This is the first morning that I sort of feel settled. My bedroom isn’t done. The playroom isn’t done. There maybe boxes in my garage for another month, but I’m okay with it. The laundry is done and put away. I’m planning a trip to the store and my mom and step dad should be arriving this weekend. It is starting to feel normal most of the time.

What’s not normal? The transition for my kids. The schools systems from Virginia to Tennessee couldn’t be more different, particularly when it comes to math. I still don’t understand how Hanan, who often struggles with new concepts is going to cruise right through the year. She’s already done everything they are working on now. Arleigh, the Student Super Star is struggling to catch up.

I sympathize with all you teachers who have 18-20 students in a classroom. Throwing in a new student from a different state in the middle of the year must not be exactly a cup of tea. I am beyond frustrated with Arleigh’s teacher. I am now going to be forced to vent. Arleigh, as you may have read here is a compliant child, particularly at school. If she thinks she’s done something wrong or not understanding a concept, it hurts her all over. I let her new teacher know that she is a sensitive child. I want her to like school. I asked her to be patient and to please let us know what we should work on at home. I got a call on the first day of school. Arleigh is behind in math. Arleigh doesn’t know all her multiplication tables. The other children do. No big deal. She knows half of them.

So the next day, Hanan is having a horrible time adjusting socially. I’m dealing with that. Arleigh has been happy but they run to the car in tears. Arleigh is bringing home 2 papers with Fs. That teacher, who shall be unnamed, gave a brand new student an F on her second day of school. I was mad. (I want to write another word but I’m afraid my children might read this.) I was shocked to see that they were language arts papers, one of Arleigh’s best subjects. I asked her if she asked for help. Arleigh’s story, which may very well be distorted, is that she is asking for help and her teacher tells her she should have learned it already and needs to try. What do I do? I don’t know if she’s going over this in class. She isn’t sending books home for me to review with her. She’s testing these kids and she sends a book home once a week. Thankfully my mom the teacher was here. While I was going over stuff with Hanan, Mom walked Arleigh through both worksheets. Arleigh knew the material. It was taught slightly different in Virginia. She got confused and made some silly mistakes. The teacher let her take it over and she got a 100 on both.

Things seemed to be better. Then Arleigh came home in tears again yesterday. She got one C and one F on open book quizzes. What on earth? This is after a week of hearing how the teacher keeps telling her she should already know stuff. So I call the teacher.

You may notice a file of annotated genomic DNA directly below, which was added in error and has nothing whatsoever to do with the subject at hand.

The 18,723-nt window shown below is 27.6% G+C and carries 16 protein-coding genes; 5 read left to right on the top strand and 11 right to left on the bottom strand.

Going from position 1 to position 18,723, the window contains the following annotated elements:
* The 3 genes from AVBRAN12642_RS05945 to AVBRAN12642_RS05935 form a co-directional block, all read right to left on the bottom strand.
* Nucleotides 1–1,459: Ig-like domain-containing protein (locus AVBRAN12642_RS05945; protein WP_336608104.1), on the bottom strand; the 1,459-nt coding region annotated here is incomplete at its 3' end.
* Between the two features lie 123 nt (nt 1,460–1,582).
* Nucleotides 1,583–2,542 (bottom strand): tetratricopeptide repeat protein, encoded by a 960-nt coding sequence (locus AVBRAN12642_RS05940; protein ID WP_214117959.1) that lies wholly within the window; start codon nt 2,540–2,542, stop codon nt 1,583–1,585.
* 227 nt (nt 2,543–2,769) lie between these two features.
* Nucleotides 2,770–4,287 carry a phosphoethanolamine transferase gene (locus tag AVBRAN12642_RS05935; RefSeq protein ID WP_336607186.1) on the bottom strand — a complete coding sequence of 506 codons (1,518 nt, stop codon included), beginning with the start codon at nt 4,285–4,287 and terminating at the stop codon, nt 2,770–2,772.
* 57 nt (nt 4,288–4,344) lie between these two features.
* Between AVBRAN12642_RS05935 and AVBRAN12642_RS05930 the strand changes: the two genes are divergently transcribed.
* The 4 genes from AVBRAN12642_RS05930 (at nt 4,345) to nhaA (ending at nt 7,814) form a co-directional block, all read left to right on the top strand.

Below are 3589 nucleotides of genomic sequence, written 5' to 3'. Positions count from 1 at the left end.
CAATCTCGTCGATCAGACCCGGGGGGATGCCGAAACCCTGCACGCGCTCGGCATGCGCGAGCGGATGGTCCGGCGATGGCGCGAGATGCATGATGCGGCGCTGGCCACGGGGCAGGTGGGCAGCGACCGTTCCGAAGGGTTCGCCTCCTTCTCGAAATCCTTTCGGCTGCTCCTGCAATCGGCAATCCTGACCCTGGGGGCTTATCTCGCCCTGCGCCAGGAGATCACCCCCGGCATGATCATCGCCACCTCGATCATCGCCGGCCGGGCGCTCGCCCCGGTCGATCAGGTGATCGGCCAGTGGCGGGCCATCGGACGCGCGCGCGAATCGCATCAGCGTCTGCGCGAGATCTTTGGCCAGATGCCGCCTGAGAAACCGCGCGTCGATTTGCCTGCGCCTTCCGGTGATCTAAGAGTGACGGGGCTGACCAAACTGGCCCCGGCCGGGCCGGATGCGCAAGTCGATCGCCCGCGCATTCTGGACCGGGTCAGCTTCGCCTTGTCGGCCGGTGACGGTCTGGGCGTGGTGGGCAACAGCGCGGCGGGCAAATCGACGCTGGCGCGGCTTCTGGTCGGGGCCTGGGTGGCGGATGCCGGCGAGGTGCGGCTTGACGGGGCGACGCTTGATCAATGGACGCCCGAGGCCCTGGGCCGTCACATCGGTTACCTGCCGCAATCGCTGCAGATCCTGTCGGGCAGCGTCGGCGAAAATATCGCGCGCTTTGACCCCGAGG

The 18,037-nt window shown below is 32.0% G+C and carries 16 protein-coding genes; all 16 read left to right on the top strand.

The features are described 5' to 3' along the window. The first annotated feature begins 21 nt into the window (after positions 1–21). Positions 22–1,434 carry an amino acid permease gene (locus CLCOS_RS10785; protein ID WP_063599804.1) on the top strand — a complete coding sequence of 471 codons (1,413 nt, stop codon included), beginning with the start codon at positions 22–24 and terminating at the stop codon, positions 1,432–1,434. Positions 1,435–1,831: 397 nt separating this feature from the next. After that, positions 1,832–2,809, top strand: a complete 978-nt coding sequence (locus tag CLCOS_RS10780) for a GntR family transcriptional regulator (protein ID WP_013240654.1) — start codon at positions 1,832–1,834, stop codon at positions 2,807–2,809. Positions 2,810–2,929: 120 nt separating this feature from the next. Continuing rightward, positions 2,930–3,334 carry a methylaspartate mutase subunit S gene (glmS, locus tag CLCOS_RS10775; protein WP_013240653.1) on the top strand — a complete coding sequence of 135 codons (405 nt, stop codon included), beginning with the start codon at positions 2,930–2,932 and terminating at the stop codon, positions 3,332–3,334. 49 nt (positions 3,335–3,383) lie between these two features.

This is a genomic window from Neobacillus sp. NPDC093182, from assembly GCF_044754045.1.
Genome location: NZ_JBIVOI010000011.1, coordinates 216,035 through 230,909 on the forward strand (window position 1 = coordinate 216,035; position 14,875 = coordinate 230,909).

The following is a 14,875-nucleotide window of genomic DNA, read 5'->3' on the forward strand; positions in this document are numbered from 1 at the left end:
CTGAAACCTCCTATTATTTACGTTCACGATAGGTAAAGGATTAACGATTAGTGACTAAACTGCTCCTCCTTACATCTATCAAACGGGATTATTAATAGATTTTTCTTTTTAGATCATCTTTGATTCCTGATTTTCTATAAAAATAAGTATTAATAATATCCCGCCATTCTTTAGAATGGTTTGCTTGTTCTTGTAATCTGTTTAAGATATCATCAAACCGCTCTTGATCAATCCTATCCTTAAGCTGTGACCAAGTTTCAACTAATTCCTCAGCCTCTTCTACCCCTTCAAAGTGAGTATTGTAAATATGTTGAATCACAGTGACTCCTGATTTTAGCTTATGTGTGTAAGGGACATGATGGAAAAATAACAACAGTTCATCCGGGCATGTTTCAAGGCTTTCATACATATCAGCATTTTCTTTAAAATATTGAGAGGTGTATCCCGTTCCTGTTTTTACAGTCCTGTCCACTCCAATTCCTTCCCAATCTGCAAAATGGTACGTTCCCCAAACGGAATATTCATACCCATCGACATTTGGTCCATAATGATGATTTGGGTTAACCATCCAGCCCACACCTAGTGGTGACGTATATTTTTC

I told her once again, Arleigh is coming home in tears. I asked her to let me know what we need to be working on with Arleigh. She has always loved school and now she doesn’t want to go. I was told Arleigh is perfectly fine at school. She can’t believe that she’s upset at home. She also said there was no reason for Arleigh to fail an open book quiz. She had already gone over everything with the class. I told her Arleigh mentioned distractions around her desk, like talking and misbehavior that made it hard to concentrate. The teacher says that there is no such thing. She would discipline that behavior. She brings up Arleigh’s math. I explain that Virginia has a new math program that I really like. Arleigh isn’t accustomed to showing her work. They are taught easy ways to add and subtract large numbers in their heads. I wish I had been taught math that way. I understand that there are differences here. We are working with her on it. I got little to no response.

We finally agreed that I would keep Arleigh’s papers at home instead of turning them in to her so I could show Arleigh how to work with an open book test. I am going over multiplication tables at night, a different kind of cursive handwriting, states and capitals plus all of her other homework. There are a few nights that I think homeschooling might be a better use of my time.

You should also know, that while I’ve been dealing with this, Hanan has been in tears nonstop. She didn’t want to go to school. She didn’t want to be left at school. The last straw was one morning, she hid. She cried. She refused to put on her coat. While she would refuse to go to school because she would miss me, it didn’t seem to matter when I told her the police would cart me off for her truancy. I had to put her coat and hat on with her kicking and screaming, grab her backpack and put her in the van and buckle her. I think once she realized I would carry her into the school kicking and screaming things began to turn around. She hasn’t cried about school since then. That is a huge relief.

So now you know where I’ve been since our move…unpacking by day, homeschooling by night. I’m happy to hear any suggestions. I think we’re going to be okay if I can just get through this semester.

I promise Christmas pictures by the end of the week. Oh…just for my mom…and thanks to my wonderful husband…there is now a facebook link to my blog. Add me as a friend if you want to see all the pictures. Have a happy Wednesday!!!